Tom: “I suppose Covid was more immediate – we needed to get after it in a hurry. It seems like there is still time to get after climate change. The climate is still pretty comfortable and we’ve always had nasty weather from time to time.”
Marg: “Not according to the scientists. They say we should have been reducing our emissions long ago. And, the longer we wait, the harder it is going to be to turn things around.”
Marg: “Remember, it is advice from the scientists that is helping us keep Covid out of the country. They have a pretty good track record with giving good advice, in my opinion. “
Tom: “I guess they have gotten us through Covid pretty well. But it sometimes seems like they are trying to run our lives, just like the government – always telling us what to do.”
Marg: “Well, I guess that’s the issue, isn’t it? Do we trust the scientists and give up some freedoms in order to do what is best for everyone, or do we push for our individual rights, no matter what?
Tom: “These rights we have are important – I’d hate to give any of them up.”
Marg: “But you need to remember that it is our special country that allows us those rights. Not everyone in the world has them. We can’t take them for granted. And, they come with obligations. Sometimes, like during emergencies, we need to work together to help everyone pull through, for the good of the country and for the rest of the world. And, global warming is an emergency.”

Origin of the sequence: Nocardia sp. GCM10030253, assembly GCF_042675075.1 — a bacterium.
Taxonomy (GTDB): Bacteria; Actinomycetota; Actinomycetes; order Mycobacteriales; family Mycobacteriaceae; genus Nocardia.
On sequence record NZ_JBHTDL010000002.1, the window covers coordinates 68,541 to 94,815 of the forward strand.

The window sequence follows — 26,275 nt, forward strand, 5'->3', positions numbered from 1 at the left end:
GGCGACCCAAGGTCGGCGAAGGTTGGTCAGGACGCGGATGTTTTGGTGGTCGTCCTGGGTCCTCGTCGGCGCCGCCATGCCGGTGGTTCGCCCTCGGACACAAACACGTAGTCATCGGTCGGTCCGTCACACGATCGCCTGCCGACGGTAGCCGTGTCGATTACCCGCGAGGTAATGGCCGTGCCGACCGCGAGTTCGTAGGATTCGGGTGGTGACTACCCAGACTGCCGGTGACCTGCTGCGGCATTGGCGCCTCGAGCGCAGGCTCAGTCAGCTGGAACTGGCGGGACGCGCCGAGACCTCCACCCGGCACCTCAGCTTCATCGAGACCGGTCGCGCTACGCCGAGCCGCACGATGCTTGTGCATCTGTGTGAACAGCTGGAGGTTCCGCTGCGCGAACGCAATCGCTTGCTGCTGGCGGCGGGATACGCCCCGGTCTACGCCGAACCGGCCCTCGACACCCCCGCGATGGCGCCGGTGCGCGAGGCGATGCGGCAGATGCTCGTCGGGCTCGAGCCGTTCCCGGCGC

Tom: “OK, I get it. You’re saying we have both rights and obligations, and they go together.”
Marg: “Good. You got my point. And now, Tom, is a time of obligations.”
Tom: “What obligations?”
Marg: “It’s your turn to cook dinner.”
Six months ago, the Prime Minister declared a climate emergency in New Zealand. She said climate change was “one of the greatest challenges of our time”. “Our nuclear-free moment”, as she called it earlier.
So what has happened since then? Has anyone heard anything more coming out of the government about climate change?
I’ve heard a few things and they are well wide of the mark.
Air New Zealand, a majority government-owned airline with a near monopoly on domestic air travel, is now advertising on the TV again. Air travel is one of the most emission-heavy forms of travel in New Zealand and world-wide. Does it make sense to be promoting it? It seems like the ‘climate change’ equivalent to advertisements promoting smoking.